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Longman Dictionary of Contemporary English
dais
noun
COLLOCATIONS FROM CORPUS
■ ADJECTIVE
raised
▪ Liessa and the Loremaster were waiting on a raised dais at one end of the meadow.
▪ What the tourists come to see is a raised dais of grass hemmed in by a retaining wall.
▪ On the raised dais in front of him lay Sylvie's coffin.
▪ There was a raised dais at one end underneath a skylight, with a sort of bed on it.
▪ In the centre of the room there was a raised dais, and it was also roofed with gold.
▪ The band, dressed in evening wear and sitting on a raised dais, were at the far end of the hall.
▪ On a raised dais in front of large windows looking out on to the agricultural college gardens sat the Inspector.
▪ There was a raised dais on one side of the square on which the Sheikh Osman sat cross-legged.
EXAMPLES FROM CORPUS
▪ A few of his followers had joined him on the dais.
▪ Hollins will be keeping his eye on Councilman Keith Beier, his ideological nemesis and verbal sparring partner on the council dais.
▪ I took my place in the refectory at a separate table near the dais and watched the lady prioress sweep in.
▪ In the square the torches began to go out, until there were only one or two left near the dais.
▪ Liessa and the Loremaster were waiting on a raised dais at one end of the meadow.
▪ On the dais all the boys were congratulating themselves.
▪ Some staff members must have been wondering if they should install ropes around the dais and call in boxing promoter Don King.
▪ Think how slowly the agricultural world faded from dominance in dais country.
The Collaborative International Dictionary
Dais

Dais \Da"is\ (d[=a]"[i^]s), n. [OE. deis, des, table, dais, OF. deis table, F. dais a canopy, L. discus a quoit, a dish (from the shape), LL., table, fr. Gr. ? a quoit, a dish. See Dish.]

  1. The high or principal table, at the end of a hall, at which the chief guests were seated; also, the chief seat at the high table. [Obs.]

  2. A platform slightly raised above the floor of a hall or large room, giving distinction to the table and seats placed upon it for the chief guests.

  3. A canopy over the seat of a person of dignity. [Obs.]
    --Shiply.

Douglas Harper's Etymology Dictionary
dais

mid-13c., from Anglo-French deis, Old French dais "table, platform," from Latin discus "disk-shaped object," also, by medieval times, "table," from Greek diskos "quoit, disk, dish" (see disk (n.)). Died out in English c.1600, preserved in Scotland, revived 19c. by antiquarians.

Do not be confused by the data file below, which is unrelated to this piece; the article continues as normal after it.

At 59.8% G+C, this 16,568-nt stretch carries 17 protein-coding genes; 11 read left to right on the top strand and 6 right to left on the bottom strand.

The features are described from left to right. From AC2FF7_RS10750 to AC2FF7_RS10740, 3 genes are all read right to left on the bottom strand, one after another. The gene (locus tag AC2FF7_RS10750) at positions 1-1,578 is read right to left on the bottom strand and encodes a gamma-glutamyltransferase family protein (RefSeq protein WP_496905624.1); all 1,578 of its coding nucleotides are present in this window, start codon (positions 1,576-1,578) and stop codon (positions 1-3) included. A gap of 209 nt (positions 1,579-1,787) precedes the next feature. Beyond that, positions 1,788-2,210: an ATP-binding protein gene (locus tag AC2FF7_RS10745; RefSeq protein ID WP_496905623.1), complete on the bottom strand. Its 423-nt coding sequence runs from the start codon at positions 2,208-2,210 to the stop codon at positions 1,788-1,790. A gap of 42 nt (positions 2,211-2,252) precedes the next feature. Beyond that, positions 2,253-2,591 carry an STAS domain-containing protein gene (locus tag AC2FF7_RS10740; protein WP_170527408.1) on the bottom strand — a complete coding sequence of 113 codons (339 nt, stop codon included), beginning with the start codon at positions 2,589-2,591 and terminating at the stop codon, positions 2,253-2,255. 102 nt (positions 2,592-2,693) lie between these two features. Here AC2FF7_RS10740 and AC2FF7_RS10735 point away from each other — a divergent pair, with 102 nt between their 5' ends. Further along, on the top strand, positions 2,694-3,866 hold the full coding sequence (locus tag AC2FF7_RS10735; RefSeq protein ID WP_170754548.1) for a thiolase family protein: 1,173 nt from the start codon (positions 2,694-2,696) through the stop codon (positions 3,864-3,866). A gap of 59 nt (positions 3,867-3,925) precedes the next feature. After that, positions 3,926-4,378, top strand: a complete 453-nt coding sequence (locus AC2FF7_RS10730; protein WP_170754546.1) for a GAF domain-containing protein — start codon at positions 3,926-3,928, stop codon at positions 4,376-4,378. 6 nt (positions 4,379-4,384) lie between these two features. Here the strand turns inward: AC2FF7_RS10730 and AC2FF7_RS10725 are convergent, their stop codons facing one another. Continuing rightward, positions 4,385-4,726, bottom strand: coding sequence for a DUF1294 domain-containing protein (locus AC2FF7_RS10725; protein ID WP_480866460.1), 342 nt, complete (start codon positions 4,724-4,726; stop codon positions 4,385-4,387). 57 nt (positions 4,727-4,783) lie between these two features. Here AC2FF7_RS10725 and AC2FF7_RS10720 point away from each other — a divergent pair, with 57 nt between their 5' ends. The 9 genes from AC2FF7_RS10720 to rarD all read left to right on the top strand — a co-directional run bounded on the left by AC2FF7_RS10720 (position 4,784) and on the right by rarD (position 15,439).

Wiktionary
dais

alt. A raised platform in a room for dignified occupancy. n. A raised platform in a room for dignified occupancy.

WordNet
dais

n. a platform raised above the surrounding level to give prominence to the person on it [syn: podium, pulpit, rostrum, ambo, stump, soapbox]

Wikipedia
Dais

A dais ( or ) is any raised platform located either inside or outside a room or enclosure, often for dignified occupancy, as at the front of a lecture hall or sanctuary. At military parades, the dais is the raised, sometimes covered, platform from where the troops are reviewed, addresses made and salutes taken.

Historically, the dais was a part of the floor at the end of a medieval hall, raised a step above the rest of the room. On this the lord of the manor dined with his intimates at the high table, apart from the followers and servants. In medieval halls there was generally a deep recessed bay window at one or at each end of the dais, supposed to be for retirement or greater privacy than the open hall could afford.

In life drawing rooms of art schools, the platform where the model poses for the students is sometimes referred to as the dais.

Usage examples of "dais".

In response to his gesture, eyes now fully formed and ablaze, the two clouds of sooty vapor that had been hovering impatiently by his steel-booted feet ballooned to the size of black buffalo as they sped gleefully away from the dais to intercept the impudent, foolhardy human.

Councillor Albedo stepped to the edge of the low dais and began to speak.

 Dom Paulo arose and moved to the front of the dais to stare at the faintly defined shape in the shadows.

He advanced between the ranks of assembled Lords and made his bow before the railing that fronted the pyramidal dais.

He bowed before the low dais upon which the boy Light of Heaven reclined on cushions, then glanced with interest at the other assembled personages.

Candles had been brought to light the long desk or dais where sat the Bailly in his great chair, and the twelve scarlet-robed jurats.

His Majesty sat on a low dais, in a gilded and padded chair beneath a baldachin hung behind and on either side with weighty purple velvet to shut out the draughts.

On the dais was a throne of carven ivory, and above it a canopy of baudekin of the goodliest fashion, and there was a foot-carpet before it, wrought with beasts and the hunting of the deer.

Shafts of light from above partially illuminated the drunken courtiers as Bib Fortuna crossed the floor to the dais.

Soon, the palace would be filled with crimson capes, and only the Blood of the Fold would be seated at the dais.

She 176 fell in beside her mistress, heeling perfectly as Centaine started up towards the dais.

On the dais, Dandy Lass curtsied politely in front of the prime minister, and at a word from Centaine offered him her right paw.

As he climbed the dais, Corbal watched him, his gaze like a ruby laser.

The vast banner of Ro Holding hung behind the dais, hiding the door, so fragile and old that black swan melted into blue-black night, and only the tarnished threads depicting the stars of the Cygnet in flight seemed to hold the darkness together.

Veda Kong, at a sign from Darr Veter, stood before the screen on a gleaming round metal dais.